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Fam Pract. 2006 Oct;23(5):568-77. Epub 2006 May 26.

Perceptions and behaviours of women with bladder control problems.

Author information

  • 1Department of Urology, William Beaumont Hospital, Royal Oak, MI 48073-6710, USA. adiokno@beaumont.edu

Abstract

OBJECTIVES:

To evaluate women's perceptions about bladder control problems.

METHODS:

757 Women with one or more bladder control symptoms (frequency, urgency, stress or urge urinary incontinence and nocturia) participated in an Internet-based survey. A separate study involved 12 focus groups including a total of 180 women with bladder control problems.

RESULTS:

Respondents in the survey reported multiple symptoms, e.g. stress urinary incontinence (72%), frequency (56%), nocturia (45%), urge urinary incontinence (43%) and urgency (33%). Women in both the survey and the focus groups revealed extensive use of coping mechanisms to manage their symptoms. The focus groups revealed that many women were not aware that overactive bladder (OAB) is a pathophysiological condition. Approximately 30% of respondents in the survey felt uncomfortable talking to their doctor about their condition. Among women who did speak with their doctor, stress-related symptoms were described more readily than urge-related symptoms. In the survey, only about half (56%) of the women felt their OAB medication was effective, and half (50%) stopped taking their medication at some point. Information from the focus groups suggested that some women may have unrealistic expectations of onset of efficacy or extent of benefit and may be unprepared for managing side effects.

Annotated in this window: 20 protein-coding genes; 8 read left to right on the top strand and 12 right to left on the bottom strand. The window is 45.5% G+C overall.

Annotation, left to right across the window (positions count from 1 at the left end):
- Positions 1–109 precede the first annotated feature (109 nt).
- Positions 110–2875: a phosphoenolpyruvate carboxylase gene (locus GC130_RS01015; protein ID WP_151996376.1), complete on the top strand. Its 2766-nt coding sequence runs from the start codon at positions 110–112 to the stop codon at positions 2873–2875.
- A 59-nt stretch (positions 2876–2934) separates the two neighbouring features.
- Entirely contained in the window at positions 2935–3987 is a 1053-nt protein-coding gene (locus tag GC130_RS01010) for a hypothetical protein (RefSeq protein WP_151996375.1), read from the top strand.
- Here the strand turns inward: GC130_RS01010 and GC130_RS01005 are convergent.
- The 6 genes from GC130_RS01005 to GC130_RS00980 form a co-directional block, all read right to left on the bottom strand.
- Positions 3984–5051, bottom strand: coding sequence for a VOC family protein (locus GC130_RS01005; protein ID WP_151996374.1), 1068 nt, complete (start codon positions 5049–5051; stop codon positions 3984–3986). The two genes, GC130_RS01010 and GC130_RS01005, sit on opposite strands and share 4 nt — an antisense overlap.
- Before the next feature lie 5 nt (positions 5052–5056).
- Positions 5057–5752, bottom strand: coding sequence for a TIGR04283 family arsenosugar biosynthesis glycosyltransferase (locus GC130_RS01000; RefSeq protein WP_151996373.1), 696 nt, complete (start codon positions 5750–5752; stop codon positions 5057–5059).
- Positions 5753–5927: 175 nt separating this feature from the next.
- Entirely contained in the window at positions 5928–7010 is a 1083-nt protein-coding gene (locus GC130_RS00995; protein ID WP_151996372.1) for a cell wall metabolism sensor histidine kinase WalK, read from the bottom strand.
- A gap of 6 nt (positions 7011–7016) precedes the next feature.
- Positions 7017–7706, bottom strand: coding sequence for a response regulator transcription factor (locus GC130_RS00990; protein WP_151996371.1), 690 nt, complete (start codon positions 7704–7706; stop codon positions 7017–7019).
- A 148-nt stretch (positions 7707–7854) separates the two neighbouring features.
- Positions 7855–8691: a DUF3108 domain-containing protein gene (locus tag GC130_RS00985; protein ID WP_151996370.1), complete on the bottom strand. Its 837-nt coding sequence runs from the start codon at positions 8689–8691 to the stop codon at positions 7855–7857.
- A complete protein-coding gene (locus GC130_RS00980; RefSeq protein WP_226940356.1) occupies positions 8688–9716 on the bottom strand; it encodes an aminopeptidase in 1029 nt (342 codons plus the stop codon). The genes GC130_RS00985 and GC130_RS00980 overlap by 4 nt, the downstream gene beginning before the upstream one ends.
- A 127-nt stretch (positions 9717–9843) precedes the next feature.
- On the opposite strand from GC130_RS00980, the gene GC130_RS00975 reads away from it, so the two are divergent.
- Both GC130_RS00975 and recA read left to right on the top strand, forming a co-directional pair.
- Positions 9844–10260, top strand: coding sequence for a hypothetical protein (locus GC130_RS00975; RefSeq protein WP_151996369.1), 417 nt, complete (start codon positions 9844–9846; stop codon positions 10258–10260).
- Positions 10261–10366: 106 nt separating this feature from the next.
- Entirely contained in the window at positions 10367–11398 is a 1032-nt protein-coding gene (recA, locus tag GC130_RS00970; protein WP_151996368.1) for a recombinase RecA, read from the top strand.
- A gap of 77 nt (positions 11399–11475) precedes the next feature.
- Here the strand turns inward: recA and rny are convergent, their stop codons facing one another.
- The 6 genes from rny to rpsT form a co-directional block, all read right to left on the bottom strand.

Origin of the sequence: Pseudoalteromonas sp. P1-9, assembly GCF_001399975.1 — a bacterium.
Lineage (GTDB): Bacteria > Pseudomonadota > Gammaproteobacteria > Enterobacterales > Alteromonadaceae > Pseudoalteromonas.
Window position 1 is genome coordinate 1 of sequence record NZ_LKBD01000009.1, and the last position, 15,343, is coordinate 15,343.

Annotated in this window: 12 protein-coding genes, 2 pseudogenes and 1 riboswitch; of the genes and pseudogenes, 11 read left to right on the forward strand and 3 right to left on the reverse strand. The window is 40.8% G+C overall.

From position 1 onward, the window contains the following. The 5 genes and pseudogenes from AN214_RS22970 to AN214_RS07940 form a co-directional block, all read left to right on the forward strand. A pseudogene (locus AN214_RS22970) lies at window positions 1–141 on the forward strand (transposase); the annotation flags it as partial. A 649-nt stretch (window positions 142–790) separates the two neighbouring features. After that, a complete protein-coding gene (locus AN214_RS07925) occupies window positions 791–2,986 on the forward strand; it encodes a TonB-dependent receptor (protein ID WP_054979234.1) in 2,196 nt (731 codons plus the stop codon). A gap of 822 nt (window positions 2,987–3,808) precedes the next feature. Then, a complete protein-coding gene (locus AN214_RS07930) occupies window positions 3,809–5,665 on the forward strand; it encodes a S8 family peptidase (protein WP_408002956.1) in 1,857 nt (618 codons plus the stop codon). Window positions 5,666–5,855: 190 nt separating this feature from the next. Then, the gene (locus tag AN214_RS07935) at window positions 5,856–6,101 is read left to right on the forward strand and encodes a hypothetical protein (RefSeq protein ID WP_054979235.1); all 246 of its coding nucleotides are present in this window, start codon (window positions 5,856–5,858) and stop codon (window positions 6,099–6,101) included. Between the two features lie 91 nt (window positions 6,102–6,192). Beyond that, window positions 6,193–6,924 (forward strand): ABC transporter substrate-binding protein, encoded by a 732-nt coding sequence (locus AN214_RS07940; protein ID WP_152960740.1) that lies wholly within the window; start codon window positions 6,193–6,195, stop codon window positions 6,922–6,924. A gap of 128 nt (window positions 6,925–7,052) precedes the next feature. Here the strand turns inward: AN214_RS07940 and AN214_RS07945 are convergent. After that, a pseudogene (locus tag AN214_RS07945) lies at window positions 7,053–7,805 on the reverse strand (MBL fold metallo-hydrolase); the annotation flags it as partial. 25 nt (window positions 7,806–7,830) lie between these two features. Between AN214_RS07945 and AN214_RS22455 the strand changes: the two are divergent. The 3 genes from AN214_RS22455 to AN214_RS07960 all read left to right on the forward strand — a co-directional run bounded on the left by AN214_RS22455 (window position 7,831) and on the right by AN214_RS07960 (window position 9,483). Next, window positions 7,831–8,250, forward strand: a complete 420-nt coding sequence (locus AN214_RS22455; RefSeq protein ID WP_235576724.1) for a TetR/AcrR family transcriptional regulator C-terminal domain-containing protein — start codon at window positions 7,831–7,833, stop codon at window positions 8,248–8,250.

CONCLUSIONS:

Feelings of embarrassment and limited understanding of the pathophysiology of OAB can contribute to miscommunication between a woman and her doctor. Patient education regarding reasonable expectations coupled with suggestions for coping with unwanted side effects will likely result in better management.

[PubMed - indexed for MEDLINE]
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